The Big East Conference pitcher of the year struck out nine, allowed three hits and threw 124 pitches. Zak Wasserman and Sutton Whiting drove in runs in the second inning for the Cardinals (51-12).
Left-hander Cody Ege earned his first career save by striking out Mike Yastrzemski with runners on the corners for the final out. Louisville set a program-record for single-season wins, has yet to lose this postseason and is making its first trip to the CWS since 2007.
Vanderbilt freshman Zander Wiel homered in the sixth inning to account for the only extra-base hit of the series. The Commodores (54-12) stranded 11 runners for the second straight game. Vanderbilt won the Southeastern Conference regular-season championship, but lost to the same team twice for the first time all season.
Louisville jumped in front with two runs in the second. Wasserman drove in Jeff Gardner with a single through the right side as Kyle Gibson stopped to let the baseball pass through. Gibson later scored on Whiting's single past the second base bag. Wasserman was thrown out at third to end the inning. The Cardinals stranded nine runners.
Vanderbilt starter Tyler Beede (14-1) lasted 2 2-3 innings in his shortest outing of the season. The nation's leader in wins suffered his first loss. The right-hander allowed five hits, walked three and exited the third inning with the bases loaded. Freshman Carson Fulmer took over and induced Gibson into an inning-ending groundout on the first pitch.
Fulmer stayed in the rest of the game, allowing two hits in 5 1-3 scoreless innings.
Vanderbilt squandered big innings twice. In the second inning, the Commodores loaded the bases with one out. But Spencer Navin looked at strike three and Jack Lupo popped up to second on the first pitch.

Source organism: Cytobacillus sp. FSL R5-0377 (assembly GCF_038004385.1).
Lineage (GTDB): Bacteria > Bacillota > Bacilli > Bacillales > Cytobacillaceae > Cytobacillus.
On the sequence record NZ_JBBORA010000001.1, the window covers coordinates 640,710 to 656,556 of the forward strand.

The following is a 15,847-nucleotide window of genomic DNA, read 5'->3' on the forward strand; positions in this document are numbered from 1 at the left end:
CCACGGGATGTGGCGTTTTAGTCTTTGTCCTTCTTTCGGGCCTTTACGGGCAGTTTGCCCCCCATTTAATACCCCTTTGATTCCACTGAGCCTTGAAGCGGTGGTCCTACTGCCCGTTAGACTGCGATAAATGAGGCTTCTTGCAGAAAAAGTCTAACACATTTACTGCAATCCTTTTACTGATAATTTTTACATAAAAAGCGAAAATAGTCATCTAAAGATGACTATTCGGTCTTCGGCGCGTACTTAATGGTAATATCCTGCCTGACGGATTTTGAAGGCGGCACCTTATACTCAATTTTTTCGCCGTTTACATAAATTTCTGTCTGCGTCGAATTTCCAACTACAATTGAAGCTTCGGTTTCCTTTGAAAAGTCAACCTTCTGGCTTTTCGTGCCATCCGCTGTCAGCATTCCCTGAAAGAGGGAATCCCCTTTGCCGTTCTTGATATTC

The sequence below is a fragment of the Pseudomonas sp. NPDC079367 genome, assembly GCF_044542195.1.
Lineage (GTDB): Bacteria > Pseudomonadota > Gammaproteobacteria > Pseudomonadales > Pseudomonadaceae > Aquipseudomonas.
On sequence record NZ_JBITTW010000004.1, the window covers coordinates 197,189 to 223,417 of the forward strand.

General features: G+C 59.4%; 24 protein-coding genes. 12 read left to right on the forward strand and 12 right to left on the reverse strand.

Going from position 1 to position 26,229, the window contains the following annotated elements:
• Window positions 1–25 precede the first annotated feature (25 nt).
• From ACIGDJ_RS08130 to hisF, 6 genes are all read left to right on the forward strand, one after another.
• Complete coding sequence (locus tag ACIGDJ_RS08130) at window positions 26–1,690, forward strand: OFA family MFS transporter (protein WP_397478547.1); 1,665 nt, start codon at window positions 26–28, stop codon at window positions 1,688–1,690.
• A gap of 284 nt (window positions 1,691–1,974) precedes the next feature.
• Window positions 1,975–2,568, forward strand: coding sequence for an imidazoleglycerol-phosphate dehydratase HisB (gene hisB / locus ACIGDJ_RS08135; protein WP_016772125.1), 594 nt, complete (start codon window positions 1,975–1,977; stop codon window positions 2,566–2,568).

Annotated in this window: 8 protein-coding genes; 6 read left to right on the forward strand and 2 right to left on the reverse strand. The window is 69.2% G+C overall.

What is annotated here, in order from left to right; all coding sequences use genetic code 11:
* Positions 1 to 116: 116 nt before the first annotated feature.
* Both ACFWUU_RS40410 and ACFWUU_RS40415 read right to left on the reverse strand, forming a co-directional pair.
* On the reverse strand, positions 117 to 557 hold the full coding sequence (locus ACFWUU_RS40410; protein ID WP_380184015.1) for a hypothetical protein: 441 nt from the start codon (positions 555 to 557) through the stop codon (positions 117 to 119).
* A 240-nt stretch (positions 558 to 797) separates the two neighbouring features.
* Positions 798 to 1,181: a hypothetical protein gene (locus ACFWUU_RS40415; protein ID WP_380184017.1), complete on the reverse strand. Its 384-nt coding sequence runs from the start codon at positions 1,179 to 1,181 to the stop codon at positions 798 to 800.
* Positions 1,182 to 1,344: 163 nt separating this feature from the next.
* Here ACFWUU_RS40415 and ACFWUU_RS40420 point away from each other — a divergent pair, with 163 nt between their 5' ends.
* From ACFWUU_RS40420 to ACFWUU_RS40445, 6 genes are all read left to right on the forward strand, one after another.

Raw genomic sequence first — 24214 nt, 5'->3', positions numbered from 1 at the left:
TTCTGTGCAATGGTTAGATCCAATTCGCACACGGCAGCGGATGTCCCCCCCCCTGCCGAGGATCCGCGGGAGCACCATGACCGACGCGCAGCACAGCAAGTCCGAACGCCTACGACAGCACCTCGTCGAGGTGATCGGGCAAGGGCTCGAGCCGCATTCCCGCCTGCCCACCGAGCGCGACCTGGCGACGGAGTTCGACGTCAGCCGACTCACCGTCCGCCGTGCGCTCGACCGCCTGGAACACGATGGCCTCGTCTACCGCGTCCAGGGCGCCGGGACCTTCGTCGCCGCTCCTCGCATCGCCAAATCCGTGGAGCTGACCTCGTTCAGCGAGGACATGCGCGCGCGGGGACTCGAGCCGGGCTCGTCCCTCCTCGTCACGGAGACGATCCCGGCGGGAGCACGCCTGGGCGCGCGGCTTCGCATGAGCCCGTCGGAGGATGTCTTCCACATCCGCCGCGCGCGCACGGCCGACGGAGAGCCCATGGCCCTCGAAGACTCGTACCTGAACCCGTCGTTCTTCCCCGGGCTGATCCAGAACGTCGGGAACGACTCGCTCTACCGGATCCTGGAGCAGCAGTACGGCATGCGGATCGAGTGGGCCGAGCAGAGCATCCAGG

Thompson settled in to retire 10 of the next 11 batters. With two outs in the fifth, Tony Kemp singled to left field and Xavier Turner drew a walk. But Thompson got out of the jam by getting Yastrzemski to swing at ball four, a 93 mph pitch that was up and in.
With two outs in the sixth, Wiel hit his fifth home run of the season. The designated hitter cranked a 1-1 pitch from Thompson over the 35-foot wall and just inside the left-field foul pole. Third base umpire Jeff Heinrichs pointed to fair territory, finally giving Commodore fans a reason to cheer.
Joe Filomeno took over in the eighth but hit a batter and walked a batter to put runners on first and second with two outs. After his first pitch to Vince Conde, Filomeno left the game with an apparent injury to his left (throwing) arm. Kyle Funkhouser replaced him and Conde smacked a hard shot to third. But Ty Young slid to his left, scooped up the ball and popped up quickly to throw out Conde.
That set up an eventful ninth. Louisville closer Nick Burdi gave up a one-hit single to pinch hitter John Norwood. Louisville then turned to Ege, who hadn't allowed a run in 14 straight innings.
After giving up a single to Turner, he fanned Yastrzemski on a 2-2 count. Gibson spiked the ball and a dog pile ensued on the pitcher's mound.